Unseld sees Smith as another 'slugger

July 02, 1991|By Milton Kent | Milton Kent,Evening Sun Staff

LANDOVER -- Washington Bullets coach Wes Unseld figures he knows a few things about being in Louisville. After all, he grew up there and was an All-American center at the local university.

So, Unseld cast a skeptical glance at the team's attempts to draw on the commonality shared among him, Bullets center and former Cardinal Pervis Ellison and new first-round draft choice LaBradford Smith by calling them "Louisville Sluggers."

"I'm the only one who's from Louisville, but I know who's going to be slugging," said Unseld.

A few minutes later, after noticing the earring in Smith's ear, Unseld informed the 6-foot-3 guard of another Louisville custom.

"LaBradford knows that the part of Louisville that I'm from, if somebody shows up with an earring, we give them a kiss," said a smiling Unseld. "I'm looking forward to this."

Smith proclaimed himself not as anxious for that greeting as his new coach, but otherwise willing and ready to come to work for Unseld.

"I'm just looking forward to coming in and helping this team," said Smith. "I just want to come out ready every night."

From his record, one can safely assume that Smith, who was drafted by the Kansas City Royals after throwing a 92-mph fastball for his Bay City, Texas, high school team, will be ready.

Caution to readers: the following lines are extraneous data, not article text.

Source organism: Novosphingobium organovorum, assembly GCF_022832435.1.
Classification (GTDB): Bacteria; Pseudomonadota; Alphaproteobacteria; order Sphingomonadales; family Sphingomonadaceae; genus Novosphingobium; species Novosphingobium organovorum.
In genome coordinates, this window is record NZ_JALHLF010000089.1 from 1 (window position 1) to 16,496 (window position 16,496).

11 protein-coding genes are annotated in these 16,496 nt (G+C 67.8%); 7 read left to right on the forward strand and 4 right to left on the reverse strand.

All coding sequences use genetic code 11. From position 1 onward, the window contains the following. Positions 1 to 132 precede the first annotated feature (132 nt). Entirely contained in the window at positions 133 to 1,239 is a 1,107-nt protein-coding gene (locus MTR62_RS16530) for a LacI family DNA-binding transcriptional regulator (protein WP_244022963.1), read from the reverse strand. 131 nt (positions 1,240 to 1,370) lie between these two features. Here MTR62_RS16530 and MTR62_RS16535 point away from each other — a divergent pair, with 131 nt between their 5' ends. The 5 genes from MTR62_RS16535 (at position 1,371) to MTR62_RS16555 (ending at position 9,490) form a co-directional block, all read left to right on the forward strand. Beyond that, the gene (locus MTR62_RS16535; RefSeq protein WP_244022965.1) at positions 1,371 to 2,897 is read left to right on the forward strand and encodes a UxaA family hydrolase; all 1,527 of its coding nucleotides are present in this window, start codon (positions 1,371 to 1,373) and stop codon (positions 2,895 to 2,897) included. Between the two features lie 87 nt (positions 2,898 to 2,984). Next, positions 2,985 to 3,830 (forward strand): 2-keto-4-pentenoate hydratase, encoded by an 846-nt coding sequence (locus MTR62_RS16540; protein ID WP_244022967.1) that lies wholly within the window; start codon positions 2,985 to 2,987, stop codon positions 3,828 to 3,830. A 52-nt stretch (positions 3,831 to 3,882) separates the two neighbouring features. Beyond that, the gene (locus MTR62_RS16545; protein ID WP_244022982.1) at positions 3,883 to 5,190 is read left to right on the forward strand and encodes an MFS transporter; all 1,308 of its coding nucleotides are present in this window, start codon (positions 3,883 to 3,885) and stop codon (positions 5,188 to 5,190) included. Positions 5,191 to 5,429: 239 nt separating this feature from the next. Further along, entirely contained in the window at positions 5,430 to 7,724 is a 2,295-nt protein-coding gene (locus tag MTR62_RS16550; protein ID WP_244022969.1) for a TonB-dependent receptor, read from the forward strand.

He is Louisville's all-time leader in assists, free

throw percentage and three-point shots, is second in steals and fifth on the all-time scoring list.

At his size and weight (205 pounds), Smith is able to play either the point or shooting guard position, which will give him a leg up over the myriad of guards the Bullets have under contract.

Unseld and Bullets general manager John Nash hope that Smith will push three specific players -- Darrell Walker, the incumbent point guard, Ledell Eackles, the incumbent shooting guard, and A.J. English, last year's top draft choice who had a decent, but not great, rookie campaign.

In fact, Nash publicly challenged all three last Wednesday when the team announced Smith's selection.

He said he thought about the propriety of the statement after making it, but wanted to drive home the team's disappointment that neither Eackles, who held out for a sizable contract boost and reported out of shape, nor English had seized the opportunity presented when the Bullets traded Jeff Malone for Ellison.

"We had given somebody the job on a silver platter and no one took it," said Nash. "What we were doing [last week] was telling everybody that the job was up for grabs."

Smith has declared himself ready to come to the NBA, where he believes his one-on-one and open court skills will be properly utilized.

"I like to go one-on-one a lot," said Smith. "I think that the pro game allows for that and to go in the open court."

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